Saturday, January 31, 2015

Boyhood, Parenthood, and Beyond

At one point Richard Linklater was planning to call Boyhood, his decade-long film project, simply "Twelve Years," but the release of Twelve Years a Slave put the kibosh on that idea. He might just as well have called it "Parenthood" ... but Steve Martin had long since grabbed that title.

Boyhood isn't a bad title, but it somewhat obscures the fact that the film follows the lives of a mother, her two children, and assorted spouses, neighbors, teachers, and playmates over the course of twelve years. Linklater's daring approach was to use the same actors throughout—a plan the necessitated extending the shooting schedule over the same amount of time.

The result is an unusual film, neither a real-life documentary nor a full-blown cinematic achievement of the order of Terrance Malick's The Tree of Life, but something in between. 

Much of the material is day-to-day stuff—siblings fighting in the back seat of the car, not wanting to do their chores, or drinking beer at teen parties—and it can be painful to watch because it reminds us of ourselves, back when we were egotistical kids hungry for friendship but also some sort of personal ascendancy among our peers, and a little bit mad at, or at least indifferent to, our parents and the world for no reason in particular.

Much of the film's drama comes from the adults, who generally try to be good parents while also squeezing their own continuing development in somewhere. Patricia Arquette has been justifiably praised for her portrayal of Mason's mom. Ethan Hawke has a slightly easier job in the role of the divorced dad who cares about his kids but thinks what they really need is to become more flamboyant—like him. But no one could have handled the role better.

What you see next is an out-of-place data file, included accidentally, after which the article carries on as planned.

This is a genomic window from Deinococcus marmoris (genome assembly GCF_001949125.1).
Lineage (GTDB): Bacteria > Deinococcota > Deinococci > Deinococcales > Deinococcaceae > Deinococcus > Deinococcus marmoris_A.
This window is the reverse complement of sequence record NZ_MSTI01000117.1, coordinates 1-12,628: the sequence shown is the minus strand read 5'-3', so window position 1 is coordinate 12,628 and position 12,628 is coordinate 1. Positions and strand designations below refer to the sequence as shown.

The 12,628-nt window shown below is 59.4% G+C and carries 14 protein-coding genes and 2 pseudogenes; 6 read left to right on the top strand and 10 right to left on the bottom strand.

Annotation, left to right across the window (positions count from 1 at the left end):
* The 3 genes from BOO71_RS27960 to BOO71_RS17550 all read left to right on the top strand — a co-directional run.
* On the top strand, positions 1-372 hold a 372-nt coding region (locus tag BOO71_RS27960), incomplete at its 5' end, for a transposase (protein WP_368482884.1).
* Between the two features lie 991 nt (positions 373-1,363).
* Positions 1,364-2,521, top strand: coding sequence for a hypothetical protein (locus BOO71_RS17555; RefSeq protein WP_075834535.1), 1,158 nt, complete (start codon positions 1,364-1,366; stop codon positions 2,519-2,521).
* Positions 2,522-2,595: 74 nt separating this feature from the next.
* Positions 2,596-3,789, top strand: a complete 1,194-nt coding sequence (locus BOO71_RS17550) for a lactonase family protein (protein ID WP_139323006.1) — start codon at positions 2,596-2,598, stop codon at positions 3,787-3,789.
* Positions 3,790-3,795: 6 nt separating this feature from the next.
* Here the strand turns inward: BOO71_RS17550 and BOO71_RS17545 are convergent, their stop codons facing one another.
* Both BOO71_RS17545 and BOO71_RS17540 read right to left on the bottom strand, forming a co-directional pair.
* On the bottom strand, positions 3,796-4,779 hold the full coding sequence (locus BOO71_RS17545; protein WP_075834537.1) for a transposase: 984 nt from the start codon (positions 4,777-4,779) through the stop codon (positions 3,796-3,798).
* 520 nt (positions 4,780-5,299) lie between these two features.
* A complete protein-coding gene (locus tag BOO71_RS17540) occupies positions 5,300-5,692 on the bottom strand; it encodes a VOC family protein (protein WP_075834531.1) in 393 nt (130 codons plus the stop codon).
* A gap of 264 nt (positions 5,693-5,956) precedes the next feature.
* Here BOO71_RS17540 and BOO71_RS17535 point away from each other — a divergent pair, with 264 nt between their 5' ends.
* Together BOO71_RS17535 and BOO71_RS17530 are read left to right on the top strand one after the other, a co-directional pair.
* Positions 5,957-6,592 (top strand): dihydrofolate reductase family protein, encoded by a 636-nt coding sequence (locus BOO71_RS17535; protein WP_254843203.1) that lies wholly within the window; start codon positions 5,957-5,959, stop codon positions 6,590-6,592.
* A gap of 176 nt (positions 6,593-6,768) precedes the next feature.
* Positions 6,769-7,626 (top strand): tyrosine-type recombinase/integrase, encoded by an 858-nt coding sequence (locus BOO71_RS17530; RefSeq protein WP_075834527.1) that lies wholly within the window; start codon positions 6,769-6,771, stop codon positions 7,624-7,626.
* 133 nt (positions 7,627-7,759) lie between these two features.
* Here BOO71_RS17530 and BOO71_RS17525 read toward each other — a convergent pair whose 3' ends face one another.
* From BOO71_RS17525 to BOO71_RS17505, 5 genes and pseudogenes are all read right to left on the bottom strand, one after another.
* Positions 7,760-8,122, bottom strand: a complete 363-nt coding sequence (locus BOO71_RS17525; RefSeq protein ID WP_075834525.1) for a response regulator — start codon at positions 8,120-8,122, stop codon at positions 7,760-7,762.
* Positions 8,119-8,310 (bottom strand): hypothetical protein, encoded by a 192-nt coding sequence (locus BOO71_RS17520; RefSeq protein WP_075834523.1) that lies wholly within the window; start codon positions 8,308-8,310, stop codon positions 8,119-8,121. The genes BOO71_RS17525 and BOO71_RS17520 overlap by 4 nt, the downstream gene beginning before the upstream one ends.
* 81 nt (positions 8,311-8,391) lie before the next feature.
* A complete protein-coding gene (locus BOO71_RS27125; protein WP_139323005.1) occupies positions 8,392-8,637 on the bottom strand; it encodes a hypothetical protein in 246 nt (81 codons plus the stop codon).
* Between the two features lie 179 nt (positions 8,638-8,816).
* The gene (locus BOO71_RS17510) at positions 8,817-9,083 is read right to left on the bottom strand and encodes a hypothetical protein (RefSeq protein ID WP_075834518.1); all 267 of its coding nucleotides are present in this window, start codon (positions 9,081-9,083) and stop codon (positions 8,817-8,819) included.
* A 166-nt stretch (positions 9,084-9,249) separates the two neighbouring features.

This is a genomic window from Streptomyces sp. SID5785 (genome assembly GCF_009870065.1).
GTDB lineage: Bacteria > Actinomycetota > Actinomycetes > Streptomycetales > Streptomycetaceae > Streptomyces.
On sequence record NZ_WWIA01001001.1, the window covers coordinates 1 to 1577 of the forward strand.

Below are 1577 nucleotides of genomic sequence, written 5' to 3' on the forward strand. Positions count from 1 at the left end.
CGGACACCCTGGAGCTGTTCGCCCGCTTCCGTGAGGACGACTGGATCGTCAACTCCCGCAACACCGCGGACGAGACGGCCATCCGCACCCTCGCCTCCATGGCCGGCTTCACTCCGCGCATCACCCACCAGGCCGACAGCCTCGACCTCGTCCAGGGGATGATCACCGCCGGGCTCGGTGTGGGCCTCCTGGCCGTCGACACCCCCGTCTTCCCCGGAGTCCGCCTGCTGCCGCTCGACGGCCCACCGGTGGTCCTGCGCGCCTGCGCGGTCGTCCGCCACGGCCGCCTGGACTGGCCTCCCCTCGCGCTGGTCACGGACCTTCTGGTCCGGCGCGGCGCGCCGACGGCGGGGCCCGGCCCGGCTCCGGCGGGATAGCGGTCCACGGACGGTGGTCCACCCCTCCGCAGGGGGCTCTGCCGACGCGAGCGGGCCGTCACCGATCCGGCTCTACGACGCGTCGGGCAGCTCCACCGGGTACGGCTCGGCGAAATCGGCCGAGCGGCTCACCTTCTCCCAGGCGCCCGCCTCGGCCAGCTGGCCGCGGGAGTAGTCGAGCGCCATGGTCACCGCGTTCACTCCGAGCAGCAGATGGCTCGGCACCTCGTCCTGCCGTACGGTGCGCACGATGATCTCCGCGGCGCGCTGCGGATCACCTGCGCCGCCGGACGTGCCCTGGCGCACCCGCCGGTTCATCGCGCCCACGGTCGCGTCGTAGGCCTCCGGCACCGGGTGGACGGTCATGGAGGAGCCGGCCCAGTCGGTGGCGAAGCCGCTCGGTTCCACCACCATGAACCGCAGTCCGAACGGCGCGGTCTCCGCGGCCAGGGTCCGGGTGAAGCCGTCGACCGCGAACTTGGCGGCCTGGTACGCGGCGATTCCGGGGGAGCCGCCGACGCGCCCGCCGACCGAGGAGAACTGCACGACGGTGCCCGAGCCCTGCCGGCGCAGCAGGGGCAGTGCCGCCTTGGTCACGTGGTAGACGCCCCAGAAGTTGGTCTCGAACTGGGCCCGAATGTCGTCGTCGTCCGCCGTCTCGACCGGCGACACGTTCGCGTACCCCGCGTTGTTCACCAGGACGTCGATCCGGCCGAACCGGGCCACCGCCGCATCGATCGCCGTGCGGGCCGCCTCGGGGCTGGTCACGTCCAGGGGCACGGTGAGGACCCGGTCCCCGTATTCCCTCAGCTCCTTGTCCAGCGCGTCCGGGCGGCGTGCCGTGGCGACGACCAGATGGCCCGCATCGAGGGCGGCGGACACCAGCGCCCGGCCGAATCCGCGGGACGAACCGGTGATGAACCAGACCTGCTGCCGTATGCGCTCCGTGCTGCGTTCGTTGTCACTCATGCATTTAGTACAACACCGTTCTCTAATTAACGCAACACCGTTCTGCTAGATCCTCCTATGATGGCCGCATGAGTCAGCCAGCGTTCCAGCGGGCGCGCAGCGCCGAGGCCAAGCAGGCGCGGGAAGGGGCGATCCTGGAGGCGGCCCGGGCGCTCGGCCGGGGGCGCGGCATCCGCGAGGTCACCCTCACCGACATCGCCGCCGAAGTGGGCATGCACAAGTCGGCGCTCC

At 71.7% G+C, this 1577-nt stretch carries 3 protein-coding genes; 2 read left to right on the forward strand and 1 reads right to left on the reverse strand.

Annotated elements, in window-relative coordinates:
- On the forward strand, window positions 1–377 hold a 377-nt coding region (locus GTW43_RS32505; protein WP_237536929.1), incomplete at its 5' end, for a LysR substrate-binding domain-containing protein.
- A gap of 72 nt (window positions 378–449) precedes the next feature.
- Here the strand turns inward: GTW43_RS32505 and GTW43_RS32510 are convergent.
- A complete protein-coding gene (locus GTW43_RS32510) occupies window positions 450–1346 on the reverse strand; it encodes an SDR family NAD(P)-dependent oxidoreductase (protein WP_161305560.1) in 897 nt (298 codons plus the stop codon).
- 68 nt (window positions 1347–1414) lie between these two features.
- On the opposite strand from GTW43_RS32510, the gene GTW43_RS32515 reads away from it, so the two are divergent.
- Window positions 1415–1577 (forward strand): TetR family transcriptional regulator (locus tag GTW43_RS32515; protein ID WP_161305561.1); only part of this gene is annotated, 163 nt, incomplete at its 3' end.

At the heart of Boyhood is the interface where the generations meet and interact. No event in the film is more important than this living membrane where values are exchanged implicitly over the course of many months and years. Parents feed and shape it. The kids often seek to escape its influence.

Watching squirrelly kids turn into young adults before our eyes is a thing of beauty, and likewise watching adults turn into happier, better adults. Perhaps the final grace of this unusual film is that it comes across as the story, not of scripted actors, but of real people sort of like us. 

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